It is an object of the present invention to provide an improved apparatus for transferring a particular specimen from a polyacrylamide electrophoresis or like gel onto a transfer sheet by means of electroblotting and an improved method of operating the apparatus.
A more particular object of the present invention is to provide an electroblot transfer apparatus capable of transferring the specimen from its separating gel to a transfer sheet in a reliable manner and in a relatively short period of time.
Another particular object of the present invention is to provide an electroblot transfer apparatus which minimizes heat generation at its interface with the gel and transfer sheet without the need of a separate cooling system.
Still another particular object of the present invention is to provide an electroblot transfer apparatus which is capable of simultaneously acting on a group of gels and associated transfer sheets in a reliable and relatively rapid manner.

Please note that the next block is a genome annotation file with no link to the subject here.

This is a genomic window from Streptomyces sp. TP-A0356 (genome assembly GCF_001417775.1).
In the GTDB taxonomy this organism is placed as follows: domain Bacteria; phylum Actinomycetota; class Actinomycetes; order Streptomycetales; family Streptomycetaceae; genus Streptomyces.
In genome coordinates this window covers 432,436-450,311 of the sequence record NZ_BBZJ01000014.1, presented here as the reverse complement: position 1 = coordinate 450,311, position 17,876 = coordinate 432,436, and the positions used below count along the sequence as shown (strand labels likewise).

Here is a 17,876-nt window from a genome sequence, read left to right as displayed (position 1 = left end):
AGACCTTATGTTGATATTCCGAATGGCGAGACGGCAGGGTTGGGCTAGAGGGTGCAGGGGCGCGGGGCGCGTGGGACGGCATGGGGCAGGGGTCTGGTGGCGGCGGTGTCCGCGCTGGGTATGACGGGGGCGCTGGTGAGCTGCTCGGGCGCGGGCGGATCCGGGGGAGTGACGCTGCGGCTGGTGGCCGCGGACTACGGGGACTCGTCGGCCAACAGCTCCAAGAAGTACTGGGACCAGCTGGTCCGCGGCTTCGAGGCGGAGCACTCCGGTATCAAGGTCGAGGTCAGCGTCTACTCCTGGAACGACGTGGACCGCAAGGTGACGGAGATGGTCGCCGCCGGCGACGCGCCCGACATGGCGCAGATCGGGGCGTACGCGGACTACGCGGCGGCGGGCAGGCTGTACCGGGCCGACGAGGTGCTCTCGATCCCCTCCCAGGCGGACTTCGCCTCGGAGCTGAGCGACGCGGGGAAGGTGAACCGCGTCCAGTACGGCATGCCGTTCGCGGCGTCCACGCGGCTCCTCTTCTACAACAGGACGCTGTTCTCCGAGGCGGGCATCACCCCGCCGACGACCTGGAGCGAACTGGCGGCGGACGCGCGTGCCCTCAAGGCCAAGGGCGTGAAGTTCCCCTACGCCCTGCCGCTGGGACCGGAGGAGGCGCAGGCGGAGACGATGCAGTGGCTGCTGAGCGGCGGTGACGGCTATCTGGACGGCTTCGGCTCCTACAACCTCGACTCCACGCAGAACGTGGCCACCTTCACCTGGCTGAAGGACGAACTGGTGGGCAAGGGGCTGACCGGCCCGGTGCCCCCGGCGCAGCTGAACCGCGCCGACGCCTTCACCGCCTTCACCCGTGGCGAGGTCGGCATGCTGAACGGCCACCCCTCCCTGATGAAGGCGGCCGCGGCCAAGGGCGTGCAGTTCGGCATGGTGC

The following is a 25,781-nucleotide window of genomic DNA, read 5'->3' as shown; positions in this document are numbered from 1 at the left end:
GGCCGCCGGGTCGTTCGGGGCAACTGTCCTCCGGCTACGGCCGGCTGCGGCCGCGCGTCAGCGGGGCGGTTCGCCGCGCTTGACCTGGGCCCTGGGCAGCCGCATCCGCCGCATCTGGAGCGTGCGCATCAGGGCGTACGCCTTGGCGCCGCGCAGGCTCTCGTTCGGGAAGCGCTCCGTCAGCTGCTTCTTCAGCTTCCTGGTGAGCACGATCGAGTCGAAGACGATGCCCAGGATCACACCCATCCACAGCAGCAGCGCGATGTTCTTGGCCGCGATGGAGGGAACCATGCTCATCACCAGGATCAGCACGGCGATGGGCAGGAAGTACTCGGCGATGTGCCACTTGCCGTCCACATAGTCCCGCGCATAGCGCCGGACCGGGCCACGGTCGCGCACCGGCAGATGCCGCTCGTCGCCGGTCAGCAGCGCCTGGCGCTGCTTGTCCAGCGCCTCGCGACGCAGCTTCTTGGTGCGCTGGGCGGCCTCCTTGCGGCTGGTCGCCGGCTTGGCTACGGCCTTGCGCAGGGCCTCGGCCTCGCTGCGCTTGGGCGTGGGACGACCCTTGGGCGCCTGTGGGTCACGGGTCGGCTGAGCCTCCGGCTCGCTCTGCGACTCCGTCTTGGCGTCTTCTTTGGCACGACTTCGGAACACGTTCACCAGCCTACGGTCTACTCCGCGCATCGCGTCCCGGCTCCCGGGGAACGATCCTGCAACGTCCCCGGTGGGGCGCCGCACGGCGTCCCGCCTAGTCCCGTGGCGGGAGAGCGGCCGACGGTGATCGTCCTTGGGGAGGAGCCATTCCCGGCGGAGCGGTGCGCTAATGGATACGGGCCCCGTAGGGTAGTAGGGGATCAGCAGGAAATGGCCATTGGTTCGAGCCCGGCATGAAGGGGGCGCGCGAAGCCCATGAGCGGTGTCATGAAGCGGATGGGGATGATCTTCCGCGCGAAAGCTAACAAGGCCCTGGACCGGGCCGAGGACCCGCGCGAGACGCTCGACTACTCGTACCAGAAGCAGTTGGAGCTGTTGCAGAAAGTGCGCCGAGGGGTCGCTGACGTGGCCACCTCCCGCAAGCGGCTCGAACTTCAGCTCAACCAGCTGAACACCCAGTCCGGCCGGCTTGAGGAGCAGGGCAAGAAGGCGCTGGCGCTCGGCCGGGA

Yet another particular object of the present invention is to provide an electroblot transfer apparatus in which liquid produced in the transfer process is confined to a specific area within the apparatus.
A further particular object of the present invention is to provide an uncomplicated press arrangement which forms part of the overall electroblot transfer apparatus and which uniformly squeezes the separating gel or gels and their associated transfer sheets together during operation of the assembly.
Still a further particular object of the present invention is to provide specifically configured electrode assemblies which form part of the overall electroblot transfer apparatus and which in combination with its press arrangement apply a uniform electric field across the separating gel or gels and their associated transfer sheets.